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Fort, Charles (Hoy) (1874-1932)

Fort, Charles (Hoy) (1874-1932)

American journalist, writer, and explorer of scientific anomalies. He was the archenemy of dogmatic science. Fort was born on August 9, 1874, in Albany, New York. As a boy he wanted to be a naturalist. Instead he became a journalist at age 17. Two years later he decided to see the world and spent two years traveling, from New York to New Orleans, Nova Scotia, England, Scotland, Wales, and South Africa. His vast store of travel impressions over 30,000 miles laid the foundation for his later preoccupation with accumulating and analyzing data.

Back in New York he married an English woman named Anna Filing on October 26, 1896. They lived in poverty while Fort took various nondescript jobs and worked on his writing. He sold feature stories to the New York press, then began to write humorous short stories. He also started a number of large-scale novels, only one of which was ever published, The Outcast Manufacturers (1909). He read widely, took thousands of notes on a myriad of subjects that he discovered in encyclopedias and scientific materials while frequenting the New York Public Library, trying to hammer out a personal philosophy. He decided that science consisted of believers and cranks, and out of his skepticism he said whimsically that he would be a crank.

In 1916 Fort inherited a share of his grandfather's estate, and the following year, after his brother's death, he inherited that share. Freed from the financial problems that had dominated his adult life, he was able to devote his time to what had become a growing obsession: to explain the unexplained. He had collected many notes on odd phenomena that had been reported but remained outside the explanation of science as it existed in his day, such as flying saucers and spontaneous human combustion. With the help of his friend novelist Theodore Dreiser, Fort was able to publish the result of his early research called, The Book of the Damned (1919). The "damned" were the data rejected or explained away by mainstream science. He relentlessly chronicled strange falls from the sky, mysterious disappearances and reappearances, strange synchronicities, enigmatic artifacts, and astronomical ambiguities.

When the book was first published in 1919 it attracted favorable comments from Booth Tarkington, John Cooper Powys, Ben Hecht, and other notable persons. It was followed by New Lands (1923), Lo! (1931), and Wild Talents (1932). By the time the last book was published Fort's health was failing. He died on May 3, 1932. His wife died five years later.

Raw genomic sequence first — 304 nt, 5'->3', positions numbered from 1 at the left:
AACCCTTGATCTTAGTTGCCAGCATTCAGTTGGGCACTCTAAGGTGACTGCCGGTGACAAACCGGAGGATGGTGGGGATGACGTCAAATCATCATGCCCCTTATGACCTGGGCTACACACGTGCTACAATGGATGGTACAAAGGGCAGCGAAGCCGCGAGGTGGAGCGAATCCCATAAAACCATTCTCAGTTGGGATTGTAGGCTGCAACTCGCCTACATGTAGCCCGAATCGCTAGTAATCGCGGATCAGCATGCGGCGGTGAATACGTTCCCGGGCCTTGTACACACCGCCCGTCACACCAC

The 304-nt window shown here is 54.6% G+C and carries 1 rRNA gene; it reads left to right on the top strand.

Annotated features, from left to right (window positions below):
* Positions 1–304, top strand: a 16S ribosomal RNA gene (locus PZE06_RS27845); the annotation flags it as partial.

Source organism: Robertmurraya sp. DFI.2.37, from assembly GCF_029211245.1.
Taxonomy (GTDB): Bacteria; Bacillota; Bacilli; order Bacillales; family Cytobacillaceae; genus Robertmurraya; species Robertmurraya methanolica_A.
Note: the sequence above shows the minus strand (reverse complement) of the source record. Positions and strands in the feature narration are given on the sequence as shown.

Shortly before Fort's death Tiffany Thayer organized the Fortean Society to promote the study of his books and continue the work of gathering "Fortean data." Thayer urged the one-volume reprinting of Fort's books a decade later and wrote the introduction to The Books of Charles Fort (1941). After Thayer's death in 1959 the society essentially ceased to exist, but a new group, the International Fortean Organization, was founded in 1965.

Charles Fort was the first individual to gather and make a systematic study of many unusual physical phenomena. He studied UFOs long before the modern UFO era, which began in 1947. He called attention to many unusual phenomena and the extent of their occurrence. Among many topics now studied as "Fortean phenomena" are falls of frogs, stones, blood, or ice from the sky, mysterious fires, stigmata, invisible assassins, UFOs, poltergeists, ancient technologies, levitation, teleportation, monsters, fireballs, meteors, and ancient artifacts. Until Fort began to write, no one realized how many strange events were occurring and how weak "scientific" explanations of them were. In the years since, many of the mysteries he addressed have been examined and brought into the body of scientific knowledge. Many remain unexplained, however, and new ones are continually being added to the list.

Sources:

Fort, Charles. The Complete Books of Charles Fort. New York: Henry Holt, 1941. Reprint, New York: Dover, 1974.

. The Outcast Manufacturers. B. W. Dodge, 1909.

Gross, Loren E. Charles Fort, the Fortean Society, and Unidentified Flying Objects. Fremont, Calif.: The Author, 1976.

Knight, Damon. Charles Fort, Prophet of the Unexplained. Garden City, N.Y.: Doubleday, 1970.

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